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Apologies for the ancients
A review of The Norton Book of Classical Literature edited by Bernard Knox.
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If the humanities were not in crisis, threatened from within and without, they would scarcely be the humanities as we have known them since the days of Socrates’ Thinkery. This is perhaps too often forgotten in our anxious educational debates. Even so, there is a case for supposing that the late twentieth century is an exceptionally dangerous time for them, and particularly for the Greco-Roman classics that have long been at their core. A pen-stroke by a radically indoctrinated or financially strapped college administration is all that is needed to wipe out a department of classics, and in fact, within the last year, news has come in that some fifty such departments in this country are under threat of extinction. Clearly the time has come for our society to consider very carefully what classical literature is, and how its study can be justified. Neither question is easily answered; but in two new works, The Norton Book of Classical Literature and The Oldest Dead White European Males, Bernard Knox has heroically confronted both.
The Norton book presents, in translation, specimens of the Greek and Latin authors from Homer to St. Augustine; the specimens are preceded by a literary-historical introduction and are interspersed with Knox’s comments and (for the longer books) summaries of omitted matter. Between them the introduction, the specimens, and the comments give a fair idea of the general course of classical literary history. Yet how far a reader (especially a reader coming new to the subject) will be able to obtain a sense of the distinctive qualities of classical literature itself—this is another question altogether. After all, two of the most powerful reasons that the classics have been studied so lovingly for so long, through one politico-cultural crisis after another, are their overall design and their style: that still unsurpassed genius for literary architecture, coupled with that marvelously varied control of language at the level of the phrase and the sentence and a range of poetic meters that has never been matched in any language of the West.
Unfortunately this book contains no major work complete except Sophocles’ Antigone; everything else is represented only by relatively short extracts. Thus the Odyssey here occupies seventy-five pages of extracts, comment, and summary (readers should perhaps be alerted to the fact that the lengthy final extract, though attributed to Book XXIII in the title and the running page headings, is actually an amalgam of XIII and XXIII). The Aeneid is given a mere sixty pages, a feat of compression that has been accomplished partly by leaving out the second half of the epic except for the brief reconciliation between Jupiter and Juno at the end of Book XII. One cannot help wondering whether a more effective strategy might have been to include a few masterpieces in their entirety, rather than a multitude in snippets. The late-Greek joke comes to mind: an academic, seeking to sell his house, carried around a single stone from it as a sample.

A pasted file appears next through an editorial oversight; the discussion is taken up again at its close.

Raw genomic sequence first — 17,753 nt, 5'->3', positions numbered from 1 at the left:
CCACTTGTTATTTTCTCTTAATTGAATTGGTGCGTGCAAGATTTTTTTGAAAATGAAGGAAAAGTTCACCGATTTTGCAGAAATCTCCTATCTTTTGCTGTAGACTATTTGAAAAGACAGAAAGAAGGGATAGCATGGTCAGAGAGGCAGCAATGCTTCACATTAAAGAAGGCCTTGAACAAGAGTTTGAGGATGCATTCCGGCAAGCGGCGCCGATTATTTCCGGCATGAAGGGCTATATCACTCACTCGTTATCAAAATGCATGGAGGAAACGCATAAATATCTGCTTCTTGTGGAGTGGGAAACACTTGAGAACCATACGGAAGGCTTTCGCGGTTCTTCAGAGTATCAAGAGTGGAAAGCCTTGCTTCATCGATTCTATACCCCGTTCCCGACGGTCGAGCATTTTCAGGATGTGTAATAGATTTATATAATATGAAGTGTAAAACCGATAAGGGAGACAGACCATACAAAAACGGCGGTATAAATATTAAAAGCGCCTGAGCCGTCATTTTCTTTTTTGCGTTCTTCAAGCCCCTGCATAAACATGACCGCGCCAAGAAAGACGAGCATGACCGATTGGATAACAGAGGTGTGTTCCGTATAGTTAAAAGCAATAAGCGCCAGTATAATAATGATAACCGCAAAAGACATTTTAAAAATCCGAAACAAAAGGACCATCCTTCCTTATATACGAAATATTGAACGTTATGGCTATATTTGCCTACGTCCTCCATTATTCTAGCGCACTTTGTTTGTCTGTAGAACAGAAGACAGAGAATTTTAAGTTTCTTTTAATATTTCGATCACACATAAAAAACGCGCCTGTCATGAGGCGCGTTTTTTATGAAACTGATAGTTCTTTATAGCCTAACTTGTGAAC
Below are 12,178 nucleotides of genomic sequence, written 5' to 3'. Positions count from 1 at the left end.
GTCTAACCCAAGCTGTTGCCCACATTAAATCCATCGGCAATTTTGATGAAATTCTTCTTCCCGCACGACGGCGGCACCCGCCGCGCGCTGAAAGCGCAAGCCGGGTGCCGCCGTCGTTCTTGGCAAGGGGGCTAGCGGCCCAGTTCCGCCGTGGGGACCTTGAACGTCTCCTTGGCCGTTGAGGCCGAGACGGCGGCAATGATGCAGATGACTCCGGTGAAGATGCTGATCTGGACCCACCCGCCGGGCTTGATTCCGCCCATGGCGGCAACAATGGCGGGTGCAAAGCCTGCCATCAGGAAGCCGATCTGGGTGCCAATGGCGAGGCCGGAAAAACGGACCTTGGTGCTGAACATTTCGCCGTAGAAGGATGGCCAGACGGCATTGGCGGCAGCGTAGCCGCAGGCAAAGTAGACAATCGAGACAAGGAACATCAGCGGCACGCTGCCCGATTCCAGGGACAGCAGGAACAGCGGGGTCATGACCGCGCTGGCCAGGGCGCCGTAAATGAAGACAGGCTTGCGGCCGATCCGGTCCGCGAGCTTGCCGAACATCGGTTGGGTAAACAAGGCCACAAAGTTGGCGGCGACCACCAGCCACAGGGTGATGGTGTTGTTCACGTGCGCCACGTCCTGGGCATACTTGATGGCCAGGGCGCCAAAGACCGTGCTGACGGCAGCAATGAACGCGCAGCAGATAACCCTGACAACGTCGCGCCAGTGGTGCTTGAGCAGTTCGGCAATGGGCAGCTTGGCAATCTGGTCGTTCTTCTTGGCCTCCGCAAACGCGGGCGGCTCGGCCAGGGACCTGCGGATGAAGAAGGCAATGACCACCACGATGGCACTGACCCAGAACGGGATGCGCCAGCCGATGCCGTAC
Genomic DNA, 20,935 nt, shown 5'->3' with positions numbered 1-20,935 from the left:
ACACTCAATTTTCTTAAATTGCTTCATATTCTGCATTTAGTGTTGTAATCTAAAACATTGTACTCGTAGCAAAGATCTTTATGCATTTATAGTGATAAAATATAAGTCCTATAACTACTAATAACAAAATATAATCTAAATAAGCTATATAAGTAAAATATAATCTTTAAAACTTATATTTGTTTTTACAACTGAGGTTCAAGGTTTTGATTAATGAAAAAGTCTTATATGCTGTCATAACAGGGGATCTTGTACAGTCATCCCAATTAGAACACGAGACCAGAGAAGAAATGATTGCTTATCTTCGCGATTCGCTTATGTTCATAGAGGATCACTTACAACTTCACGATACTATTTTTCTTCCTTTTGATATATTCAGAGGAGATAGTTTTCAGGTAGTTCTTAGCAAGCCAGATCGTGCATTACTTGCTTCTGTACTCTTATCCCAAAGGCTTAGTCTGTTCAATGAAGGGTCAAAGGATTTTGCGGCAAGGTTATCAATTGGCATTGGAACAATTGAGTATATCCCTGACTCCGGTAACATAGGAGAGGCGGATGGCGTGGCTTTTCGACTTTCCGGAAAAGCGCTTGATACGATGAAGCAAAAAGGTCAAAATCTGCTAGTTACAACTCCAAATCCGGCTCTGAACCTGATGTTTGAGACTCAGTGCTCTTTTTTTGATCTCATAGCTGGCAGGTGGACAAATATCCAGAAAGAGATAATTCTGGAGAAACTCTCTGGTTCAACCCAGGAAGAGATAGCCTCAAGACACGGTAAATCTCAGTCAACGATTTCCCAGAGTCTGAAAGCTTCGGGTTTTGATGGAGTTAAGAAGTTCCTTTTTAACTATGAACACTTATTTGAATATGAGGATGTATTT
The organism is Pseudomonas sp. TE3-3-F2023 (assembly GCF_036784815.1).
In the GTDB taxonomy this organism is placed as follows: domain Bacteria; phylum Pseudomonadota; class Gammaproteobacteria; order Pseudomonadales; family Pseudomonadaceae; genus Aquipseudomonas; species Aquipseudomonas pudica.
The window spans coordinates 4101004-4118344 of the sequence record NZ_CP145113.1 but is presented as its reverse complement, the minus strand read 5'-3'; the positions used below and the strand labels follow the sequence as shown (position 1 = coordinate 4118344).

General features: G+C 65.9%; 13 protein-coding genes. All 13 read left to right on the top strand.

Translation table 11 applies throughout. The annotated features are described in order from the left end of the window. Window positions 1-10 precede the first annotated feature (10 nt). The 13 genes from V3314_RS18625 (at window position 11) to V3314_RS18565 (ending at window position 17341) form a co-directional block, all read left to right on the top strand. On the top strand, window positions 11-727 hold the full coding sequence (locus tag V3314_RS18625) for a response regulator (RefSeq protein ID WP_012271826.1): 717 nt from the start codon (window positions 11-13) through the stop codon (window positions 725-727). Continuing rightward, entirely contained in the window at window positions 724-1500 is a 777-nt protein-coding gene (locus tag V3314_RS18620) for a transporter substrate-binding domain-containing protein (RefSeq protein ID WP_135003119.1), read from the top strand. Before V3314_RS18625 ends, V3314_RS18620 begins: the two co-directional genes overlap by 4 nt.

In his comments on Sappho, Knox eloquently and justly characterizes the poet’s literary style, speaking of her “unforgettable lines” and of her “inimitable mastery of rhythm, of verbal melody, and of crisp freshness of expression.” Similar praise would apply in some degree to all the major classical poets and even (as any sensitive reader of Plato will confirm) to classical prose. To carry these stylistic qualities across into another language is perhaps a rarer gift than is commonly supposed, and the stylistic level of the translations in this anthology is correspondingly uneven. Knox has chosen reasonably well from the available translations of the classics, granted his apparent decision to confine himself to twentieth-century translators (I count only four exceptions to that rule). Certainly some of the translators whose work is represented here —Arrowsmith, for instance, and Fagles, Fitts, Fitzgerald, Lombardo, Martin, Parker, Rayor, and Skelton—are first-rate by the standards of any age, sharing with the reader the liveliness and grace, as well as the substance, of the original Greek or Latin. But our century should not flatter itself too highly on its achievements in this field: disaster areas remain, above all in the translation of prose, where one is reminded all too often of Max Beerbohm’s remark, after dipping into a translation of Cicero: “This translator seems to be saying to the reader, ‘Look here, this fellow Cicero is just like you and me.’ … He isn’t!”